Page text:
In a project that combines energy efficiency, demand management and solar PV, IDB is assisting the Archipelago of San Andrés, Providencia and Santa Catalina in Colombia’s Caribbean coast to reduce energy consumption involving fossil fuels. The US$10 million loan from IDB will help these communities, isolated from the country’s central grid, to both reduce GHG emissions and generate savings. [IDB Press Release] [IDB Project Webpage]


In Bolivia, IDB is promoting electrification and fostering energy consumption, still with a view toward reducing GHG emissions. IDB approved a US$100 million programme for rural electrification, with the aim of decreasing use of isolated power systems run on fossil fuels, increasing transmission availability and alleviating poverty through integration with social and public services. [IDB Press Release] [IDB Project Webpage]

Businesses in Nigeria are also set to benefit from better access to electricity, as IFC’s Off-Grid and Embedded Solar Market Development and Finance Program, and the UK’s Department for International Development (DFID) Solar Nigeria Programme are partnering to enhance solar market development and finance in the country. IFC and DFID intend to offer technical support and possibly financial instruments to help deploy off-grid and embedded solar systems that commercial and industrial corporations and small- and medium-sized enterprises (SMEs) can access, in order to spur economic growth while also displacing GHG emissions. [IFC Press Release]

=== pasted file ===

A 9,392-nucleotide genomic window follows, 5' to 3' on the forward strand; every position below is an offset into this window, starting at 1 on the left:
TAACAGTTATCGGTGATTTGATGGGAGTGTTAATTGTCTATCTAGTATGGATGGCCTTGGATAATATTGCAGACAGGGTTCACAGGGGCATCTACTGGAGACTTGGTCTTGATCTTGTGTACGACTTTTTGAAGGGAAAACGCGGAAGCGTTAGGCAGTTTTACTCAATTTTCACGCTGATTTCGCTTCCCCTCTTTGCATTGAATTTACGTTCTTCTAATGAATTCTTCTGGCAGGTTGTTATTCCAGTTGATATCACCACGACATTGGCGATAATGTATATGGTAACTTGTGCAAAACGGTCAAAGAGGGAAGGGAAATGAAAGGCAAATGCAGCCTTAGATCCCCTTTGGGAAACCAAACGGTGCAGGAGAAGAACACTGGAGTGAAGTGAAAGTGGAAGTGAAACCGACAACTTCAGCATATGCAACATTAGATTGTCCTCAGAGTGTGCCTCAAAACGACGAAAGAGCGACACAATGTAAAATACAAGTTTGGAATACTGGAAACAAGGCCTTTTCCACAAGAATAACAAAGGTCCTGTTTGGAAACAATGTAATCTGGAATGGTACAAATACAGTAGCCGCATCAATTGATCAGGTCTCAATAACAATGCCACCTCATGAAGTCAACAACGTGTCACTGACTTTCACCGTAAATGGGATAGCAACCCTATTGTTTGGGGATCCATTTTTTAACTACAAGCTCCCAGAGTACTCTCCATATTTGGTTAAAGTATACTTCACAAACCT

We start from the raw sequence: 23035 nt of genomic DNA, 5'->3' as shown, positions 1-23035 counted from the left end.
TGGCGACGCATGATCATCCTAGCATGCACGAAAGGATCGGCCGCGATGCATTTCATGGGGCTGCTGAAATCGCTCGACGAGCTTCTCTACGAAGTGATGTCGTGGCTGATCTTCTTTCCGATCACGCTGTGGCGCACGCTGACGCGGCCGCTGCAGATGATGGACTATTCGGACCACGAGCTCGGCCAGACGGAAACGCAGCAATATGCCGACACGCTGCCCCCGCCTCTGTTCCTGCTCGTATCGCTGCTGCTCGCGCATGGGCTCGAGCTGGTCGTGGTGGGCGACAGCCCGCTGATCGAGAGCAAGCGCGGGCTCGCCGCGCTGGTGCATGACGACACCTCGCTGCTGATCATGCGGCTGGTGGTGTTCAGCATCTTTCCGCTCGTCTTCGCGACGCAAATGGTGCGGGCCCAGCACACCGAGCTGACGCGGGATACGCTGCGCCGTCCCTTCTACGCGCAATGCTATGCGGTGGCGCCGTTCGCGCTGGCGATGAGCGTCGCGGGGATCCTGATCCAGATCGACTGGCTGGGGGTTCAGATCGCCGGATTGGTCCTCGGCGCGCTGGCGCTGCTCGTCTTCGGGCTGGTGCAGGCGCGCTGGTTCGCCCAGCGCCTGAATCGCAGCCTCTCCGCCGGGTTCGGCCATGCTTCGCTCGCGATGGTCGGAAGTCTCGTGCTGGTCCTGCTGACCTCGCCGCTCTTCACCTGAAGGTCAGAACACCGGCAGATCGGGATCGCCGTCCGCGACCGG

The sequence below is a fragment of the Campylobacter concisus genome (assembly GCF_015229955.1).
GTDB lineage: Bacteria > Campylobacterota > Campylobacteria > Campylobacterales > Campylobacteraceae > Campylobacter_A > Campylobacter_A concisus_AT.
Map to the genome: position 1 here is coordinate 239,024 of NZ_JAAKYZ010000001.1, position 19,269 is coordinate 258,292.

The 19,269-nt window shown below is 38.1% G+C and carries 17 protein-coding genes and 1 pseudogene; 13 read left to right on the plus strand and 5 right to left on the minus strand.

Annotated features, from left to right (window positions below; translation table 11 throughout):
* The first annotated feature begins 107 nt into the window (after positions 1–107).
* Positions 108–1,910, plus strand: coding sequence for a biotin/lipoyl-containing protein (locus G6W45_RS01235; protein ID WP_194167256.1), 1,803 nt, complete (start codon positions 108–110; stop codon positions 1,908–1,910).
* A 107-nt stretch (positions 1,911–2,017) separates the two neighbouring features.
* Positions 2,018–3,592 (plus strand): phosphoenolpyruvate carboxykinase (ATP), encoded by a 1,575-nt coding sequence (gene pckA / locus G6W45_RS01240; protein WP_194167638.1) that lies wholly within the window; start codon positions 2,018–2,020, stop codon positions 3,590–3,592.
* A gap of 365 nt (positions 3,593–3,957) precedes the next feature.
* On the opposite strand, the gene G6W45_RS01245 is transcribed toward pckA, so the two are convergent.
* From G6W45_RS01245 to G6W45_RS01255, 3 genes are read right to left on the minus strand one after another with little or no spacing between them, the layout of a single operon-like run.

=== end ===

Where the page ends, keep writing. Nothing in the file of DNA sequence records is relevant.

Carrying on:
Go-To Resources

IISD RS publishes the Sustainable Energy Finance Update monthly, focusing on announced funding for sustainable energy projects and other sustainable energy finance-related developments from international financial institutions. Climate finance news and developments outside of the sustainable energy sector are included in IISD RS’s monthly Climate Finance Update, available via the Climate Change Policy & Practice portal. [IISD RS Climate Finance Updates]